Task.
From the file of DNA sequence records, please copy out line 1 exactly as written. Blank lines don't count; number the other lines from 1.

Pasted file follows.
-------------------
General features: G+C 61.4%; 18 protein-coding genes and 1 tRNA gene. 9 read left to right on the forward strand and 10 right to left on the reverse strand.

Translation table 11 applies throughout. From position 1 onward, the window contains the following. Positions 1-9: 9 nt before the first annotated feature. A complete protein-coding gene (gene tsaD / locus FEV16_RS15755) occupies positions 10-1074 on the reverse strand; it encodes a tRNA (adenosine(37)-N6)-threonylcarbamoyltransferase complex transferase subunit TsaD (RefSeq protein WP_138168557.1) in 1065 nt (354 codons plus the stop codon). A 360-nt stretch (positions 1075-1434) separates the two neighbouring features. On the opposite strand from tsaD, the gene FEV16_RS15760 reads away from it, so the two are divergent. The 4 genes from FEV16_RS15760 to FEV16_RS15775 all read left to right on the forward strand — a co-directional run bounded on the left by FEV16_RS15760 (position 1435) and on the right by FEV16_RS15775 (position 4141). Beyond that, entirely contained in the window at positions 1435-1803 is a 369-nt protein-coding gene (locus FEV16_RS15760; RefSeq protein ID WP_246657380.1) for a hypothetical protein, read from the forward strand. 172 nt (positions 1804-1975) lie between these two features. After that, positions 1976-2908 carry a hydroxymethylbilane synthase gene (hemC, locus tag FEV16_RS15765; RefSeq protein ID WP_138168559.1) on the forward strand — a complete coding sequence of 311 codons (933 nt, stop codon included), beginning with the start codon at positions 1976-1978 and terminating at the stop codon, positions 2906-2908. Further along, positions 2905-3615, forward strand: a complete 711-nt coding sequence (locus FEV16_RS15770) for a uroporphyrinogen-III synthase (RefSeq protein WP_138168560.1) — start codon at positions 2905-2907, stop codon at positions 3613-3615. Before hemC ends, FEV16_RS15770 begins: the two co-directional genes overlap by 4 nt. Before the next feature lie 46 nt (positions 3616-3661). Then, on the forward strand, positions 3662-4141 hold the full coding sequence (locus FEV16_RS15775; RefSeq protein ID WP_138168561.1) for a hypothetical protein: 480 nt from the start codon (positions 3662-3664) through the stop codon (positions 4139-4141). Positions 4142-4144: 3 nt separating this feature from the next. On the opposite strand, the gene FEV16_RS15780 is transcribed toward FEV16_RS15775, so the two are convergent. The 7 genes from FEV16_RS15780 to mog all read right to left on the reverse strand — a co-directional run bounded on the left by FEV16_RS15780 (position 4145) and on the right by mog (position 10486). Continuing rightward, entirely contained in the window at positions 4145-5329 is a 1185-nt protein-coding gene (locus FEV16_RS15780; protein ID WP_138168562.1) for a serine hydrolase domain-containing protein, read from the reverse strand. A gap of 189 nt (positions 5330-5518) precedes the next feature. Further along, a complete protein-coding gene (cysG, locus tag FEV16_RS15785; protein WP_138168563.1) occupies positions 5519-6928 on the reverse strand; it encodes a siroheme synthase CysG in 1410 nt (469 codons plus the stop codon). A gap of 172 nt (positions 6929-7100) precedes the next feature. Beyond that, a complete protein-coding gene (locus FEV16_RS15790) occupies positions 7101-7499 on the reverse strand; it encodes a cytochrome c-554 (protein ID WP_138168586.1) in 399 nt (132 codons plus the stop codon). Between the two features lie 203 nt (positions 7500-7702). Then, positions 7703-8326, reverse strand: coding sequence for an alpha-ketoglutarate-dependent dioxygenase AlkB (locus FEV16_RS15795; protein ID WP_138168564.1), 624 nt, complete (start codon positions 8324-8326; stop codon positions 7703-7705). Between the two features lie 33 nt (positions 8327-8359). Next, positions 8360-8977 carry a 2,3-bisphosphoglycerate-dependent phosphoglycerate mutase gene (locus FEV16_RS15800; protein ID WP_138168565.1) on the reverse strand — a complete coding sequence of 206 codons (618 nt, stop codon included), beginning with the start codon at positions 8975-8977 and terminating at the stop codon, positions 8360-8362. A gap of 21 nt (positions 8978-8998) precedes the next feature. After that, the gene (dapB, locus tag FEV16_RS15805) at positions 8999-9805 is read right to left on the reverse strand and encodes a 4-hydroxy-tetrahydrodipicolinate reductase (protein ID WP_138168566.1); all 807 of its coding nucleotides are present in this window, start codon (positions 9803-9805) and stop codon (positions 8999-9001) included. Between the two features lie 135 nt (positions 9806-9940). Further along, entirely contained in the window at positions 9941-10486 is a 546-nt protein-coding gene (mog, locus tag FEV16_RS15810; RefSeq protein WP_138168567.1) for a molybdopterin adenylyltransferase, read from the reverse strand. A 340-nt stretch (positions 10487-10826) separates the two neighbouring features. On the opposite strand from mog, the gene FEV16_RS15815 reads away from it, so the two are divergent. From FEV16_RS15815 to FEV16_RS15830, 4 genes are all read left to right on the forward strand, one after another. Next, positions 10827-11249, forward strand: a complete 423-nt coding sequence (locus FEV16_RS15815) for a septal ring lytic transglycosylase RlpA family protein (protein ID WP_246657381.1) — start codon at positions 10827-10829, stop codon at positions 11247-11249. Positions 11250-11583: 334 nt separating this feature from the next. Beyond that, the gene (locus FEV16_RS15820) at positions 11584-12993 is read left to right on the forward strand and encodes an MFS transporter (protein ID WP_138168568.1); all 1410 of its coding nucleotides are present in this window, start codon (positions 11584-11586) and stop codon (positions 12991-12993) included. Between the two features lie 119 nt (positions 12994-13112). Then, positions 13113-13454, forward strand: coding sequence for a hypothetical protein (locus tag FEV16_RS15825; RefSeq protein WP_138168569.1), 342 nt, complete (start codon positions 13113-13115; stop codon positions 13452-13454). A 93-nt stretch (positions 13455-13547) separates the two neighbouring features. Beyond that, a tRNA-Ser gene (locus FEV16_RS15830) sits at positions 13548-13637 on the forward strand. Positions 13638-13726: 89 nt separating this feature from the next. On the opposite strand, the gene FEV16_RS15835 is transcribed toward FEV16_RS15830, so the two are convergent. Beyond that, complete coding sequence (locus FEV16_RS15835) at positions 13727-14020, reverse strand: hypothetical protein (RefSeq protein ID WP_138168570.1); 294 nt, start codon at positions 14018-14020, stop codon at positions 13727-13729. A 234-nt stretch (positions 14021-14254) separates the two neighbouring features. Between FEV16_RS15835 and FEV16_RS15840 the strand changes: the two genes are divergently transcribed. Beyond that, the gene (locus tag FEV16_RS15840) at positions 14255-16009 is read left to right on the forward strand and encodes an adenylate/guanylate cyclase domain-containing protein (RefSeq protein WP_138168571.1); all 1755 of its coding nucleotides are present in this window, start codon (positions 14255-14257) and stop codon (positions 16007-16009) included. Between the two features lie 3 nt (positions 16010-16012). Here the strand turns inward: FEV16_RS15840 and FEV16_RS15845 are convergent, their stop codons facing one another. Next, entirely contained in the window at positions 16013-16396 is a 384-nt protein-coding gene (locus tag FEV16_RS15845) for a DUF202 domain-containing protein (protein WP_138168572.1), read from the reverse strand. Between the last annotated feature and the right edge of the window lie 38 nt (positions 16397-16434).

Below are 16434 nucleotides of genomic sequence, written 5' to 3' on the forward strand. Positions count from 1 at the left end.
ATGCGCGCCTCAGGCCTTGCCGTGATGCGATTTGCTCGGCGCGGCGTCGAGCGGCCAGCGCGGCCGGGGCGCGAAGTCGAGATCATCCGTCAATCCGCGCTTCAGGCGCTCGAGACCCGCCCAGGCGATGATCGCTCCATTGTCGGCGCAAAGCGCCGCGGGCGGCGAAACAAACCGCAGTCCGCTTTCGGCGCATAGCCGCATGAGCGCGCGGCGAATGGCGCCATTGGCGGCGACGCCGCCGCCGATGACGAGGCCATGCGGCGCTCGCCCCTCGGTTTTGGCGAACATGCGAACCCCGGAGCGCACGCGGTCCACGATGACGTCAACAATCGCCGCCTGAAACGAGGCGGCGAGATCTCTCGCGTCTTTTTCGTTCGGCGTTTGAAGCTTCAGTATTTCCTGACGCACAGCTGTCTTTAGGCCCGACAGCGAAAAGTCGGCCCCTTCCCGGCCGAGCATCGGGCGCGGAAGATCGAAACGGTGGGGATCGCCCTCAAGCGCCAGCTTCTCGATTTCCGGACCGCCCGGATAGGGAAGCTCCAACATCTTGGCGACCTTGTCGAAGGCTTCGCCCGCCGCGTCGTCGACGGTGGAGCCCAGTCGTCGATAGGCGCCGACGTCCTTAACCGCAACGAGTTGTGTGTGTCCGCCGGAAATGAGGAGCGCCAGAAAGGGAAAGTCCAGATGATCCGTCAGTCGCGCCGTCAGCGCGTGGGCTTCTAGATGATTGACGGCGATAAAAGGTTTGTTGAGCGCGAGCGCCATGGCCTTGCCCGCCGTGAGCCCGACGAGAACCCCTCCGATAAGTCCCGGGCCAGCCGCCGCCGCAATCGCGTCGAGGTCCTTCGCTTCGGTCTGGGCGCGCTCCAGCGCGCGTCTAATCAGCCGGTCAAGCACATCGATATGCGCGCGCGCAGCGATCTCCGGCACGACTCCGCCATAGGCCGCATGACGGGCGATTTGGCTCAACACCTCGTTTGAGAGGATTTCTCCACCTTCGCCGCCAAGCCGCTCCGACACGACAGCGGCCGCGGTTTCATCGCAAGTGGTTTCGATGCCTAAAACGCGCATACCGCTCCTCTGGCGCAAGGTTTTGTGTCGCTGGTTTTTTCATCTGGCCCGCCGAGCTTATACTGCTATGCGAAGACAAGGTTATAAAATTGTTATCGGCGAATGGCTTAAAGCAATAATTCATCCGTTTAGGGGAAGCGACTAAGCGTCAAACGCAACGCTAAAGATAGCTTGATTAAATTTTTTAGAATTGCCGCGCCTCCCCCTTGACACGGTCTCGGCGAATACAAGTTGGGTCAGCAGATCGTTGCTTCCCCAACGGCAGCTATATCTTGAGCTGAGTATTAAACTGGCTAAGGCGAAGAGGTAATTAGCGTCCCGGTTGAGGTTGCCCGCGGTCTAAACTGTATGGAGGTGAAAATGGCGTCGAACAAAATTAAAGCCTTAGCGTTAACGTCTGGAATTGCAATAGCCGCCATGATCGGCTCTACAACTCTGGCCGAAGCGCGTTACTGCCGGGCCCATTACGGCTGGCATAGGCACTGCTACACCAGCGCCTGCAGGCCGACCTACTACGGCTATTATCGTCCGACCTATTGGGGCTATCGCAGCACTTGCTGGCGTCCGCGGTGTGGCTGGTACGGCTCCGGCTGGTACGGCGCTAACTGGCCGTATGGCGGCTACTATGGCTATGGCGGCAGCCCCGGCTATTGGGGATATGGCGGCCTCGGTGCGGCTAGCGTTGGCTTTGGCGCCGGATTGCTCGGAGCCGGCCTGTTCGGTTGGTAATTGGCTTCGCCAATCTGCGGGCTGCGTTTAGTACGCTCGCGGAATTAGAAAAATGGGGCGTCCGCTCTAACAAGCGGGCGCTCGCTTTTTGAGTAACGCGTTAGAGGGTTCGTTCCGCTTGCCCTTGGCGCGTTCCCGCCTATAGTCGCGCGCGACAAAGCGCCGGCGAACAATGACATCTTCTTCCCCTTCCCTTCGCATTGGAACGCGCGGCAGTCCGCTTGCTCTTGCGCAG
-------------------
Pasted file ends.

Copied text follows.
General features: G+C 61.4%; 18 protein-coding genes and 1 tRNA gene. 9 read left to right on the forward strand and 10 right to left on the reverse strand.